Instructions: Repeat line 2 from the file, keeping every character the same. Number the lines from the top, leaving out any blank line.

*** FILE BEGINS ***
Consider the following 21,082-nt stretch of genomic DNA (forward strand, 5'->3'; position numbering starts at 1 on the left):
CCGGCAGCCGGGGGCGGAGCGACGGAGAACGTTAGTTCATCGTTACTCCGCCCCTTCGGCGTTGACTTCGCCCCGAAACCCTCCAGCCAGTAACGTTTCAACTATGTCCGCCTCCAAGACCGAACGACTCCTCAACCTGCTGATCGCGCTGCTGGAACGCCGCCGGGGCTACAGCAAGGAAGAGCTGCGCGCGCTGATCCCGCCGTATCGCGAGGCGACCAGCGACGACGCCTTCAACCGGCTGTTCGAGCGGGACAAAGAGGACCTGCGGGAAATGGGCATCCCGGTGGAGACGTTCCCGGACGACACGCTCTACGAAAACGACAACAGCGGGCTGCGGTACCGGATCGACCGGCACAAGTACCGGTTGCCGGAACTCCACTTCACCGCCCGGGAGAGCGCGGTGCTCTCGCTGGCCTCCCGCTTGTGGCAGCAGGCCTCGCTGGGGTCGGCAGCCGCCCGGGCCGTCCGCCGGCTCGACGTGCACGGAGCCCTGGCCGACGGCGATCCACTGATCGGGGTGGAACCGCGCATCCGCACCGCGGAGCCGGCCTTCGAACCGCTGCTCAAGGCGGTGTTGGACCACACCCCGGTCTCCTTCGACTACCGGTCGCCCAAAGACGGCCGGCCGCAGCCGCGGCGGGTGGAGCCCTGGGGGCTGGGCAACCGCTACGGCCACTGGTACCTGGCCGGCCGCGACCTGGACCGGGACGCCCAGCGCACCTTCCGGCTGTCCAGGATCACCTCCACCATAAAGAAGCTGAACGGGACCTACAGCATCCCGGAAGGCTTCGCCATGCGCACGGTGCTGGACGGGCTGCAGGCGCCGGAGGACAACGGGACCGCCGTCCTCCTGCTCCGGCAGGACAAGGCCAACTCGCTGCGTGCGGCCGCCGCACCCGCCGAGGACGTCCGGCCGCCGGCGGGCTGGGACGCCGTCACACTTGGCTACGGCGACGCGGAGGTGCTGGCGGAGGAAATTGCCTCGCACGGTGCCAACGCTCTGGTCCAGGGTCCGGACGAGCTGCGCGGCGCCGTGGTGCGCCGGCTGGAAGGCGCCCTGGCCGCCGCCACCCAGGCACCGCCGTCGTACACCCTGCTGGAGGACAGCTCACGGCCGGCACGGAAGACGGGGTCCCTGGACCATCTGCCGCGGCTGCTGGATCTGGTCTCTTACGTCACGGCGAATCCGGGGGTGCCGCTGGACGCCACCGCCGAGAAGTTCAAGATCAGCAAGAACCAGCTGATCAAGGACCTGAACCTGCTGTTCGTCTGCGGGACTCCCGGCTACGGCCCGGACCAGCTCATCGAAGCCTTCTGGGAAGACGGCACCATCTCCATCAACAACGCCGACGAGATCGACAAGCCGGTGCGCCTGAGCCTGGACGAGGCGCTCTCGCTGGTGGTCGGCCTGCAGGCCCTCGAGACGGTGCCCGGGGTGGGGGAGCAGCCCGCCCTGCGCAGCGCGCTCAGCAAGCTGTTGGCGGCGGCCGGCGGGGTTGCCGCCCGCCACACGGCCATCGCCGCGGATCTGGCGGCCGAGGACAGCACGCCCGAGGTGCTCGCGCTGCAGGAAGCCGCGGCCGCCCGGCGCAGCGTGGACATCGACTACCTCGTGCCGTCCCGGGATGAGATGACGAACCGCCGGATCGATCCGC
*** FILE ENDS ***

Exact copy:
CCGGCAGCCGGGGGCGGAGCGACGGAGAACGTTAGTTCATCGTTACTCCGCCCCTTCGGCGTTGACTTCGCCCCGAAACCCTCCAGCCAGTAACGTTTCAACTATGTCCGCCTCCAAGACCGAACGACTCCTCAACCTGCTGATCGCGCTGCTGGAACGCCGCCGGGGCTACAGCAAGGAAGAGCTGCGCGCGCTGATCCCGCCGTATCGCGAGGCGACCAGCGACGACGCCTTCAACCGGCTGTTCGAGCGGGACAAAGAGGACCTGCGGGAAATGGGCATCCCGGTGGAGACGTTCCCGGACGACACGCTCTACGAAAACGACAACAGCGGGCTGCGGTACCGGATCGACCGGCACAAGTACCGGTTGCCGGAACTCCACTTCACCGCCCGGGAGAGCGCGGTGCTCTCGCTGGCCTCCCGCTTGTGGCAGCAGGCCTCGCTGGGGTCGGCAGCCGCCCGGGCCGTCCGCCGGCTCGACGTGCACGGAGCCCTGGCCGACGGCGATCCACTGATCGGGGTGGAACCGCGCATCCGCACCGCGGAGCCGGCCTTCGAACCGCTGCTCAAGGCGGTGTTGGACCACACCCCGGTCTCCTTCGACTACCGGTCGCCCAAAGACGGCCGGCCGCAGCCGCGGCGGGTGGAGCCCTGGGGGCTGGGCAACCGCTACGGCCACTGGTACCTGGCCGGCCGCGACCTGGACCGGGACGCCCAGCGCACCTTCCGGCTGTCCAGGATCACCTCCACCATAAAGAAGCTGAACGGGACCTACAGCATCCCGGAAGGCTTCGCCATGCGCACGGTGCTGGACGGGCTGCAGGCGCCGGAGGACAACGGGACCGCCGTCCTCCTGCTCCGGCAGGACAAGGCCAACTCGCTGCGTGCGGCCGCCGCACCCGCCGAGGACGTCCGGCCGCCGGCGGGCTGGGACGCCGTCACACTTGGCTACGGCGACGCGGAGGTGCTGGCGGAGGAAATTGCCTCGCACGGTGCCAACGCTCTGGTCCAGGGTCCGGACGAGCTGCGCGGCGCCGTGGTGCGCCGGCTGGAAGGCGCCCTGGCCGCCGCCACCCAGGCACCGCCGTCGTACACCCTGCTGGAGGACAGCTCACGGCCGGCACGGAAGACGGGGTCCCTGGACCATCTGCCGCGGCTGCTGGATCTGGTCTCTTACGTCACGGCGAATCCGGGGGTGCCGCTGGACGCCACCGCCGAGAAGTTCAAGATCAGCAAGAACCAGCTGATCAAGGACCTGAACCTGCTGTTCGTCTGCGGGACTCCCGGCTACGGCCCGGACCAGCTCATCGAAGCCTTCTGGGAAGACGGCACCATCTCCATCAACAACGCCGACGAGATCGACAAGCCGGTGCGCCTGAGCCTGGACGAGGCGCTCTCGCTGGTGGTCGGCCTGCAGGCCCTCGAGACGGTGCCCGGGGTGGGGGAGCAGCCCGCCCTGCGCAGCGCGCTCAGCAAGCTGTTGGCGGCGGCCGGCGGGGTTGCCGCCCGCCACACGGCCATCGCCGCGGATCTGGCGGCCGAGGACAGCACGCCCGAGGTGCTCGCGCTGCAGGAAGCCGCGGCCGCCCGGCGCAGCGTGGACATCGACTACCTCGTGCCGTCCCGGGATGAGATGACGAACCGCCGGATCGATCCGC